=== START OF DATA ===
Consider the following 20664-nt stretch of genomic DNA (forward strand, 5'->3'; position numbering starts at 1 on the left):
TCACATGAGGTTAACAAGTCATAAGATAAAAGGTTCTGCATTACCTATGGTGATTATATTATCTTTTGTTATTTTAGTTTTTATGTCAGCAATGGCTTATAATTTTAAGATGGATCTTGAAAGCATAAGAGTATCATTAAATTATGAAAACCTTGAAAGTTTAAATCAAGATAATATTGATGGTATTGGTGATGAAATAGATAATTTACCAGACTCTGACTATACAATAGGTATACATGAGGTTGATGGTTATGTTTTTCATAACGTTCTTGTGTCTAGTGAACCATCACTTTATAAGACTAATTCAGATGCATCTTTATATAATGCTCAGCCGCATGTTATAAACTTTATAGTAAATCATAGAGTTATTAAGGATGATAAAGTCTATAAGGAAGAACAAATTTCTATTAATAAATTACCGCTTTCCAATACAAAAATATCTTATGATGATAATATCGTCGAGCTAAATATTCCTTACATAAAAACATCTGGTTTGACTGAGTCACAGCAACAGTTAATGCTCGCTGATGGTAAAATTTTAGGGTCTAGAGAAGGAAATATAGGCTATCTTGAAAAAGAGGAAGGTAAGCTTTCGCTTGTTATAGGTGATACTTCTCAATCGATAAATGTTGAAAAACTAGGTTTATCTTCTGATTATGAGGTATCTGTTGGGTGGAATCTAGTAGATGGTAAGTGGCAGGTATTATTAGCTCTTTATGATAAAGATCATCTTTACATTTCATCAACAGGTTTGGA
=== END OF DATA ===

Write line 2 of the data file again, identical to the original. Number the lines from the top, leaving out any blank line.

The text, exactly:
TCACATGAGGTTAACAAGTCATAAGATAAAAGGTTCTGCATTACCTATGGTGATTATATTATCTTTTGTTATTTTAGTTTTTATGTCAGCAATGGCTTATAATTTTAAGATGGATCTTGAAAGCATAAGAGTATCATTAAATTATGAAAACCTTGAAAGTTTAAATCAAGATAATATTGATGGTATTGGTGATGAAATAGATAATTTACCAGACTCTGACTATACAATAGGTATACATGAGGTTGATGGTTATGTTTTTCATAACGTTCTTGTGTCTAGTGAACCATCACTTTATAAGACTAATTCAGATGCATCTTTATATAATGCTCAGCCGCATGTTATAAACTTTATAGTAAATCATAGAGTTATTAAGGATGATAAAGTCTATAAGGAAGAACAAATTTCTATTAATAAATTACCGCTTTCCAATACAAAAATATCTTATGATGATAATATCGTCGAGCTAAATATTCCTTACATAAAAACATCTGGTTTGACTGAGTCACAGCAACAGTTAATGCTCGCTGATGGTAAAATTTTAGGGTCTAGAGAAGGAAATATAGGCTATCTTGAAAAAGAGGAAGGTAAGCTTTCGCTTGTTATAGGTGATACTTCTCAATCGATAAATGTTGAAAAACTAGGTTTATCTTCTGATTATGAGGTATCTGTTGGGTGGAATCTAGTAGATGGTAAGTGGCAGGTATTATTAGCTCTTTATGATAAAGATCATCTTTACATTTCATCAACAGGTTTGGA